Prerequisite: successful completion of three years of high school mathematics. This course follows the recommendations of the American Statistical Association and the Mathematical Association of America for teaching introductory statistics. The course emphasizes statistical thinking and focuses on data analysis and conceptual understanding with less emphasis on theory and fewer formulas. It takes advantage of the power of technology, such as the TI-84 graphing calculator and statistical software, to foster active learning. The course covers the standard topics of an introductory statistics course including organizing, representing, and describing data; producing data through samples and experiments; using probability theory to understand sampling distributions; and drawing conclusions from data by statistical inference.
Mathematical Models for Decision Making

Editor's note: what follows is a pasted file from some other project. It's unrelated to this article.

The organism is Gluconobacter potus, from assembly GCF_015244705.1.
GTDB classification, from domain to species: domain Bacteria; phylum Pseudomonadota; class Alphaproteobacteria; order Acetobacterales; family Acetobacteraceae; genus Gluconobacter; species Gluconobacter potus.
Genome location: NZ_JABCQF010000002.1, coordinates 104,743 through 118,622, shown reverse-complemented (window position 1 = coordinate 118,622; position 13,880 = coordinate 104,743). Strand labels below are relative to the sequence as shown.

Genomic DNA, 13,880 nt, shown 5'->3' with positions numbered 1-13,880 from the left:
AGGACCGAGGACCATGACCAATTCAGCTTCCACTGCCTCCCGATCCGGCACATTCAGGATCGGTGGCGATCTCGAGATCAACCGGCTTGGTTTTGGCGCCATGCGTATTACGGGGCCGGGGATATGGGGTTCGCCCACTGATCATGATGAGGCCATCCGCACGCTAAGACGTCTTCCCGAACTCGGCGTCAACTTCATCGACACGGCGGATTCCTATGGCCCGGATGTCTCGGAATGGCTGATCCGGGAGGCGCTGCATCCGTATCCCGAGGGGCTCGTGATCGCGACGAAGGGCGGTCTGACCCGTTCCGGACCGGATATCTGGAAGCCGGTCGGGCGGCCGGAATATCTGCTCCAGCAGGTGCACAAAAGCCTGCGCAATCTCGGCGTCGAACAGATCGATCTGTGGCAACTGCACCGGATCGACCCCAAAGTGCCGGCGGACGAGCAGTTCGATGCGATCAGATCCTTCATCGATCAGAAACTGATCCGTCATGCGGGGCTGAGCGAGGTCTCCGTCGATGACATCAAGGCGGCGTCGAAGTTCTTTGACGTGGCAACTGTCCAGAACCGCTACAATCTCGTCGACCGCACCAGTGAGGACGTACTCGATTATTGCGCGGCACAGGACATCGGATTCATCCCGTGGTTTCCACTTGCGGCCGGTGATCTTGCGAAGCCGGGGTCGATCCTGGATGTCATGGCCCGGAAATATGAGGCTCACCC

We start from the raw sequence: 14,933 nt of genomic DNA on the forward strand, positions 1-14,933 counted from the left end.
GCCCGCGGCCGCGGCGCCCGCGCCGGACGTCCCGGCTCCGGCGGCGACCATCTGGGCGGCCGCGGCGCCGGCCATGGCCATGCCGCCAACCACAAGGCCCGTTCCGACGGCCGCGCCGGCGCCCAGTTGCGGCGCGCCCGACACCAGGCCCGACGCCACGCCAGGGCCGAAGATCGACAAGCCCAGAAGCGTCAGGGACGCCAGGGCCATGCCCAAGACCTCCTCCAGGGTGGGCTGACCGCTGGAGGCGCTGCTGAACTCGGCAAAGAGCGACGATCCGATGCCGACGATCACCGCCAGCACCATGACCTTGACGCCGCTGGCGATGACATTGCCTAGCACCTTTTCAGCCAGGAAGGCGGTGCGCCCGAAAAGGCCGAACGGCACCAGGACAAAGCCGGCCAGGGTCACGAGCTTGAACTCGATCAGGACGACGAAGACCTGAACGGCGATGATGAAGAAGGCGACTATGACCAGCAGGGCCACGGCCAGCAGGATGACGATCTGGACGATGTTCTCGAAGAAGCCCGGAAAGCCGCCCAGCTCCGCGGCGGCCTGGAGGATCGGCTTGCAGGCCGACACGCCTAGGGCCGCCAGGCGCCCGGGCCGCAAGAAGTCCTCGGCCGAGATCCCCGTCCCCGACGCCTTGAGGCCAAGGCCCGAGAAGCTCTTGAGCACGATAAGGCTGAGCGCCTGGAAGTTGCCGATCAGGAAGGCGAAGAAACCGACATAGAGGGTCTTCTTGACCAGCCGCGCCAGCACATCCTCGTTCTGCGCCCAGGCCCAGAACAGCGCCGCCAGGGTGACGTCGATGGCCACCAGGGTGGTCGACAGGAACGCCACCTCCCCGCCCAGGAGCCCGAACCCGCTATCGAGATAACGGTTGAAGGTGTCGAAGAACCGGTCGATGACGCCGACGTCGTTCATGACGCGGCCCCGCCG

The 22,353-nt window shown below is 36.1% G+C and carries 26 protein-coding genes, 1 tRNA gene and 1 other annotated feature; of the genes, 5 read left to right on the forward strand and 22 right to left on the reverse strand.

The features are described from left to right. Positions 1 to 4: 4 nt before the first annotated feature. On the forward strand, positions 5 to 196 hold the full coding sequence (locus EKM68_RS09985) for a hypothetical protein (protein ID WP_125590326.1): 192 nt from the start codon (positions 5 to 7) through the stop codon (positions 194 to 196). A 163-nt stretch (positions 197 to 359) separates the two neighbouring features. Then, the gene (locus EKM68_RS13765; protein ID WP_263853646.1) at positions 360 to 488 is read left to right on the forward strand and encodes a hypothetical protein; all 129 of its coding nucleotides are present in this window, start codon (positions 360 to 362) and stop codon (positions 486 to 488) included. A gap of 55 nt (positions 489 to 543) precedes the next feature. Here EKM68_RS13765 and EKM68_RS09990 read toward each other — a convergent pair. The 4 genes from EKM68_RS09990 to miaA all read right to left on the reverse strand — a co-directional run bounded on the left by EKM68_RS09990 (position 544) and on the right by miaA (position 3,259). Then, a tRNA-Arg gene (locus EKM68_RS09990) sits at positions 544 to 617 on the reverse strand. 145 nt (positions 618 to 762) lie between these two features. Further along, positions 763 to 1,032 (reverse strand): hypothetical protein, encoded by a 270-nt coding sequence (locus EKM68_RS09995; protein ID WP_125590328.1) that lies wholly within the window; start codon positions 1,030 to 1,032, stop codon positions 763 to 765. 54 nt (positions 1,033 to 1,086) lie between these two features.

Year - 6 credits
Prerequisite: successful completion of the core sequence or equivalent. Open to eleventh and twelfth graders. This course introduces students to mathematical topics necessary for decision-making in today’s world. Mathematical topics are developed in the context of solving problems from business, science, and daily life. Major units of study include election theory, fair division and game theory, modeling with matrices, graphs and their applications, counting and probability, and personal finance and managing resources.